Don’t you get frustrated when you finish something you think is really good, submit it, and then find out you did something wrong? For example, maybe you formatted it incorrectly or forgot something that was supposed to be included? I entered a short story contest a couple of weeks ago, and I formatted it like I do the articles I send via email. Tonight I ran across an article that explains that short stories aren’t formatted like nonfiction. Who knew?
Now I’m obsessing over that story, wondering if it will be tossed in the recycle/trash can without being read because I didn’t indent the first line of each paragraph and I double spaced between paragraphs. Or maybe I did it right, but I don’t remember. It was submitted via a form on the contest site, and all I have to go by is the original, un-indented story on my hard drive.
I wish I knew how important the finer points of submitting really are. There is so much conflicting information that it’s clear there isn’t a standard rule—just standard guidelines. In the absence of stated guidelines, you’d think anything would be acceptable as long as it was readable. Right?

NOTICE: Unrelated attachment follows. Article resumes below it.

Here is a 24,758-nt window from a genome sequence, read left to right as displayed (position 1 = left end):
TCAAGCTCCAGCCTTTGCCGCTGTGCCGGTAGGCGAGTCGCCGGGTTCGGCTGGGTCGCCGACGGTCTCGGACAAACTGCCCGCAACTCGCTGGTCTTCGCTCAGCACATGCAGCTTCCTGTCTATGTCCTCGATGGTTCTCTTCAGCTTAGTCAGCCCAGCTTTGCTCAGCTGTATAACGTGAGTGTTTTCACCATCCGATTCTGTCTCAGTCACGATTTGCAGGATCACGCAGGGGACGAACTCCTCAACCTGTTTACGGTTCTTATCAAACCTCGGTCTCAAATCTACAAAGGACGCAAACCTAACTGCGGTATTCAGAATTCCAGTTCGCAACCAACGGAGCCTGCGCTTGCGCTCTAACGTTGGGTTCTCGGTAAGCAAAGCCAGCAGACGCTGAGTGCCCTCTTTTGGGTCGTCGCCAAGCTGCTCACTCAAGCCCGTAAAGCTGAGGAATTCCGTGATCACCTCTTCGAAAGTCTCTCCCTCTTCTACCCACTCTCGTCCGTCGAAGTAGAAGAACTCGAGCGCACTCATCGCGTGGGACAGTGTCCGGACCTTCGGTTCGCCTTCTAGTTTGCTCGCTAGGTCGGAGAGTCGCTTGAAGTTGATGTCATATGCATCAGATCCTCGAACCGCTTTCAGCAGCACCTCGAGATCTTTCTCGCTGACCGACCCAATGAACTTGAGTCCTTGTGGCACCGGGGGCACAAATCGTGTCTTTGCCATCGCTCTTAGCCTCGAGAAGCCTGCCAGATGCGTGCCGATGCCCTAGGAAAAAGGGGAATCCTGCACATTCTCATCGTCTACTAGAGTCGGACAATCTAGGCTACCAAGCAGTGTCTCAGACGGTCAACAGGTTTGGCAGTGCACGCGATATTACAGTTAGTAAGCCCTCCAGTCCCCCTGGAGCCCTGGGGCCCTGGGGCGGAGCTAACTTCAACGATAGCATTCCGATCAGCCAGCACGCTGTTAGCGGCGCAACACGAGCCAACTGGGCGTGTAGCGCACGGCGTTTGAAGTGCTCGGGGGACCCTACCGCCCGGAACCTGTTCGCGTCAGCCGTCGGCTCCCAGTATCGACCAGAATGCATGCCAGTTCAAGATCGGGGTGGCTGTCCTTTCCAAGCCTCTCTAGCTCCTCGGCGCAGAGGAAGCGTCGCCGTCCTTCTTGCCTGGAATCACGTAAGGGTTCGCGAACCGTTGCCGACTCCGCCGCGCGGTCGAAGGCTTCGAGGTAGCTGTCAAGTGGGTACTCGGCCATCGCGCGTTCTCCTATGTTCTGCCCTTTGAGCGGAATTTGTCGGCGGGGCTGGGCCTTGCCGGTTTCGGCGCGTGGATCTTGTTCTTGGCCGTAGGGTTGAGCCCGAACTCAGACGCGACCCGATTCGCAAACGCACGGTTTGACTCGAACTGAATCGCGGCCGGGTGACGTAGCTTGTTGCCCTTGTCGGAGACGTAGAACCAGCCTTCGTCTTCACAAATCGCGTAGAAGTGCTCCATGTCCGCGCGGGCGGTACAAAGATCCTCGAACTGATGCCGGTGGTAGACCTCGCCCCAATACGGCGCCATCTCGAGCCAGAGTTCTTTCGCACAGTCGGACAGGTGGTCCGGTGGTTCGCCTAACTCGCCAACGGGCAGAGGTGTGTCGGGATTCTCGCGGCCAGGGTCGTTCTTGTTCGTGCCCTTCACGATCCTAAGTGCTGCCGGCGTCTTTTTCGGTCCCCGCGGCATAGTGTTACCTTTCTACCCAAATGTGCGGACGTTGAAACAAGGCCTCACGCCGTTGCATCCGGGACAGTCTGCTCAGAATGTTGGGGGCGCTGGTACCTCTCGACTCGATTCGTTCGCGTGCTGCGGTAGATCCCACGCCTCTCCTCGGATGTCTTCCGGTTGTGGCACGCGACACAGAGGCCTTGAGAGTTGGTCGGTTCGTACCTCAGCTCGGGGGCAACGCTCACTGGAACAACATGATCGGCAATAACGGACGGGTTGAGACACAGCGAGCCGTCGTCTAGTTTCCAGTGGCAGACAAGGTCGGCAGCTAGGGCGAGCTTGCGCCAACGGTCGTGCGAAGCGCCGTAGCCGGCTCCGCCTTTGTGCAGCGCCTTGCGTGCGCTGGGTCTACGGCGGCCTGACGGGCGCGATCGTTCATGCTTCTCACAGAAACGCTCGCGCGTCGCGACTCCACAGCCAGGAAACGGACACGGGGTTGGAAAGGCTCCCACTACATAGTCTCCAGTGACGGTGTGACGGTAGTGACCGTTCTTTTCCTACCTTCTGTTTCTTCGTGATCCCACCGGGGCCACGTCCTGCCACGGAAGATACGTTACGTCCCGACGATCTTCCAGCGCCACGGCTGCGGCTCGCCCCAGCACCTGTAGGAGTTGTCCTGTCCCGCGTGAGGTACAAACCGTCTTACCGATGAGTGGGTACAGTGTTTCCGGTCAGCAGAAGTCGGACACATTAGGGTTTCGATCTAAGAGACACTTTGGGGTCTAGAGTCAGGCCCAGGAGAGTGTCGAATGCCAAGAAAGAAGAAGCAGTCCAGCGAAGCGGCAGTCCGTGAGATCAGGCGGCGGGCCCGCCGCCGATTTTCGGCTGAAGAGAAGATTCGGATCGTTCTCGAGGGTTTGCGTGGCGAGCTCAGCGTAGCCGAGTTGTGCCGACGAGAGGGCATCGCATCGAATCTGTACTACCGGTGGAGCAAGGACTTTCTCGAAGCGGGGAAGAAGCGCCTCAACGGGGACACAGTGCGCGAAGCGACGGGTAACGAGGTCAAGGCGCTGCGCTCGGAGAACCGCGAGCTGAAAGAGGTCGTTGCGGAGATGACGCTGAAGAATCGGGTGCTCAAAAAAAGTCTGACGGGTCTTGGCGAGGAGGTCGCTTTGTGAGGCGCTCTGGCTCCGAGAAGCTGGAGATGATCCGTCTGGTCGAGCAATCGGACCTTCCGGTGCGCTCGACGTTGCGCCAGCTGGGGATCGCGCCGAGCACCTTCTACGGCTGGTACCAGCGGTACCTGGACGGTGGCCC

On the bright side, if my entry doesn’t win, I can always tell myself it’s because it got rejected without being read. That might be better for my self-esteem than thinking it’s because the story wasn’t any good.
I’ve added a couple of helpful sites to my original post on formatting manuscripts, which seems to be the most popular post on my blog. Since I’m obviously not an expert on this, I recommend that you take a look at some or all of the sites I’ve mentioned before you submit anything. Maybe it will save you some frustration.
Do you think editors and agents are looking for excuses to eliminate manuscripts so they have less work, or do you think something like formatting is too minor to affect their decision? How do you deal with frustration: by eating comfort foods, working harder, whining, or some other method?